Symantec has revealed yet another large-scale targeted cyber attack, this time designed primarily to steal information from chemical and defence companies.
Dubbed 'Nitro', the campaign started in late April focused on human rights NGOs, before moving onto the motor industry, according to the Symantec Nitro attacks report (PDF).
The attack moved onto the chemical industry in late July, targeting 29 companies and another 19 in sectors such as defence, although more than 100 other machines are likely to have been infected, the report said.
The attackers used the now familiar ploy of pinpointing certain members of a target organisation and sending them an email with a malicious attachment disguised as a meeting invitation or security update.
"The emails contained an attachment that was either an executable that appeared to be a text file based on the file name and icon, or a password-protected archive containing an executable file with the password provided in the email," the report noted.
"In both cases, the file was a self-extracting executable containing PoisonIvy, a common backdoor Trojan developed by a Chinese speaker."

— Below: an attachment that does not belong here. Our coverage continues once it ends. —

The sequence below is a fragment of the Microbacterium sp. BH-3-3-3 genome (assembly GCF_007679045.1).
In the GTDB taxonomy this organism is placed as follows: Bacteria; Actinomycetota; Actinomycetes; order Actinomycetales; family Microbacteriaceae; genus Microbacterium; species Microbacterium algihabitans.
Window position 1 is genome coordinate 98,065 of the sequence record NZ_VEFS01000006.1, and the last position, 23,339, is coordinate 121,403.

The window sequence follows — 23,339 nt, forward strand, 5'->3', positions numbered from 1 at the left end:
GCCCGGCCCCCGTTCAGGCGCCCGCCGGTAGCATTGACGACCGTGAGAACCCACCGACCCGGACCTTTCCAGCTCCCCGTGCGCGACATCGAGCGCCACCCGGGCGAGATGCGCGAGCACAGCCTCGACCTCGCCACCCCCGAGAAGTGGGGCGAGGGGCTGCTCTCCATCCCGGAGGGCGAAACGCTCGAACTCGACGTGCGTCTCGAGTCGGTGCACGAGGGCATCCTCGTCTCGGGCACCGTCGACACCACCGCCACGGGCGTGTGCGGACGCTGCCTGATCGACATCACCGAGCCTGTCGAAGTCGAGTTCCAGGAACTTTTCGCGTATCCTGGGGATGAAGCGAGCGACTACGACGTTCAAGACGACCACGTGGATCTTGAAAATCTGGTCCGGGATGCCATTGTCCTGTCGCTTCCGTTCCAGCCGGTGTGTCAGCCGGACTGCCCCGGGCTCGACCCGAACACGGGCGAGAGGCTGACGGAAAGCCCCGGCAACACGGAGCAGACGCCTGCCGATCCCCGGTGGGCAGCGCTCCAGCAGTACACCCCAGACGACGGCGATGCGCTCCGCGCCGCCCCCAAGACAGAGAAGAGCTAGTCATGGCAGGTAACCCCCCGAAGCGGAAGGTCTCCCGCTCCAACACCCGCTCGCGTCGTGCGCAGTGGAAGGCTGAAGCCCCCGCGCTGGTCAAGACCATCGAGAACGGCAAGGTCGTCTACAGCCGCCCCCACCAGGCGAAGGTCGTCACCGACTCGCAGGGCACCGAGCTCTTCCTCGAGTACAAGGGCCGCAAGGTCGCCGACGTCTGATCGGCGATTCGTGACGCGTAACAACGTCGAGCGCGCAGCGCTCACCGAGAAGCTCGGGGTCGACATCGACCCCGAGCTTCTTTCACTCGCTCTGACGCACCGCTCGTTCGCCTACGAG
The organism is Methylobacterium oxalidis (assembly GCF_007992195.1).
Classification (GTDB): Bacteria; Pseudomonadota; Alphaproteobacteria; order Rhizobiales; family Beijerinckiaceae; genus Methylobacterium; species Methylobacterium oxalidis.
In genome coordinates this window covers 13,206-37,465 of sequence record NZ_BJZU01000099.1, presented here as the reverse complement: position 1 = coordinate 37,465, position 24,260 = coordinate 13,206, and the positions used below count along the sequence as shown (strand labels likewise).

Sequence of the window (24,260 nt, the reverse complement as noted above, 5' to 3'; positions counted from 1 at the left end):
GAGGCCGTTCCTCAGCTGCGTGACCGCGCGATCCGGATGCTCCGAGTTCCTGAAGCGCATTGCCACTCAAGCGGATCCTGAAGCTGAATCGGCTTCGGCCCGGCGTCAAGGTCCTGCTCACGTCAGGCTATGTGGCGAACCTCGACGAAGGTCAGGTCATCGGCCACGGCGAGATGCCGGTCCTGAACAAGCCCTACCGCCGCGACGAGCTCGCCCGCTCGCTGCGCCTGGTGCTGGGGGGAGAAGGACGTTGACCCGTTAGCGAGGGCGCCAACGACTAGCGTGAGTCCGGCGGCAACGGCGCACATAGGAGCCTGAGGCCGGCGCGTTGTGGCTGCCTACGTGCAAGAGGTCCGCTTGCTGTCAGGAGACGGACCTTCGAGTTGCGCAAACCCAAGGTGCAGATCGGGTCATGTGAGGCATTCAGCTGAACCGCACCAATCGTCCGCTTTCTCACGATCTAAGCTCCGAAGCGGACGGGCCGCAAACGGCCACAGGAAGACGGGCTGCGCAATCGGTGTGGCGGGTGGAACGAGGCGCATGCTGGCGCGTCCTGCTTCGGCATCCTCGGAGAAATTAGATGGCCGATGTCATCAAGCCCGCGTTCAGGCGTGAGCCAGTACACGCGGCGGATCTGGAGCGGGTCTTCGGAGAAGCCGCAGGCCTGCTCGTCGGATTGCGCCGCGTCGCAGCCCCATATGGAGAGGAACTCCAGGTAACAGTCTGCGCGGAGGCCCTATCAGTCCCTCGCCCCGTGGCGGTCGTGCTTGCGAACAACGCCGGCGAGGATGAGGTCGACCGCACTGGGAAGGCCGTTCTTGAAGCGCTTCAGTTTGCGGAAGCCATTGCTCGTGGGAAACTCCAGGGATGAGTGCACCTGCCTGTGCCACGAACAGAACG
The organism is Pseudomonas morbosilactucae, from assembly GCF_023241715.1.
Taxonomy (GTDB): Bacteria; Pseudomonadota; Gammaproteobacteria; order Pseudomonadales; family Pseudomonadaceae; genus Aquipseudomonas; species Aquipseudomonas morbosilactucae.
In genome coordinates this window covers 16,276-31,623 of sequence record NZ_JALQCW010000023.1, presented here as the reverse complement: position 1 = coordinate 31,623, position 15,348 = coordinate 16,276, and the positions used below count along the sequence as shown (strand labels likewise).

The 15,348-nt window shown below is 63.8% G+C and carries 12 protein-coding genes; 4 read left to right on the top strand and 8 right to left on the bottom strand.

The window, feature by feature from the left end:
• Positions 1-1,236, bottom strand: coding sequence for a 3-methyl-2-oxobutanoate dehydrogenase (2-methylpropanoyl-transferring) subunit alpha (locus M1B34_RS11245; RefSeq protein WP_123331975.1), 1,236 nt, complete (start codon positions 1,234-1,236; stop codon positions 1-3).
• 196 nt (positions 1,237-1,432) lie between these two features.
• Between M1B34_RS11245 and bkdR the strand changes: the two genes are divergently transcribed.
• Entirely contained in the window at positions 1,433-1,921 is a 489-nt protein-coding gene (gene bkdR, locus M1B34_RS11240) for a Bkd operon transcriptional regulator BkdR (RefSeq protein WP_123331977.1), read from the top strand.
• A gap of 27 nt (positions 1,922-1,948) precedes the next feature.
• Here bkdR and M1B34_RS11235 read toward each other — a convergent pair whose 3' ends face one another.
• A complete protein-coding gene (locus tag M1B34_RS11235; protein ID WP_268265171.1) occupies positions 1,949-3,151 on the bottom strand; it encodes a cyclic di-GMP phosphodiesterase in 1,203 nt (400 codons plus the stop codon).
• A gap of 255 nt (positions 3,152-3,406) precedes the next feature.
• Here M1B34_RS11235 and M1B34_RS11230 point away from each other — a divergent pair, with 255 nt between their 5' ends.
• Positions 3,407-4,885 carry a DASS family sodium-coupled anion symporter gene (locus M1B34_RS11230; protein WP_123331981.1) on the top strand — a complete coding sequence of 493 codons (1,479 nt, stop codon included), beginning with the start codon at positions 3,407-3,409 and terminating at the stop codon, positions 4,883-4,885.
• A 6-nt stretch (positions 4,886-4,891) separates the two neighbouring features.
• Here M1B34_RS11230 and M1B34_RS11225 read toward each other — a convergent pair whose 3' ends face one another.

Once the infected machine was connected to the command and control server, the attackers could traverse the network, infecting additional computers in the search for the domain administrator's credentials, and from there locate the servers containing the desired intellectual property.
"While the behaviour of the attackers differs slightly in each compromise, generally, once the attackers have identified the desired intellectual property, they copy the content to archives on internal systems they use as internal staging servers," the report continued.
"This content is then uploaded to a remote site outside the compromised organisation completing the attack."
The attacks were spread geographically far and wide, but most of the infected machines were located in the US (27), Bangladesh (20) and the UK (14).
Most interestingly, Symantec traced the attacks to a virtual private server (VPS) based in the US but registered to a "20-something male" located in Heibei, China dubbed 'Covert Grove'.
The male claimed that the VPS, which cost him $32 a month to rent, was set up for legitimate purposes, but Symantec researchers found evidence which may point to the contrary.
"When prompted regarding hacking skills, Covert Grove immediately provided a contact that would perform 'hacking for hire'. Whether this contact is merely an alias or a different individual has not been determined," the researchers concluded.
The discovery comes during a year in which many similar attacks have been uncovered, including Night Dragon, Shady RAT and Lurid, all apparently designed to covertly steal intellectual property from a range of organisations.
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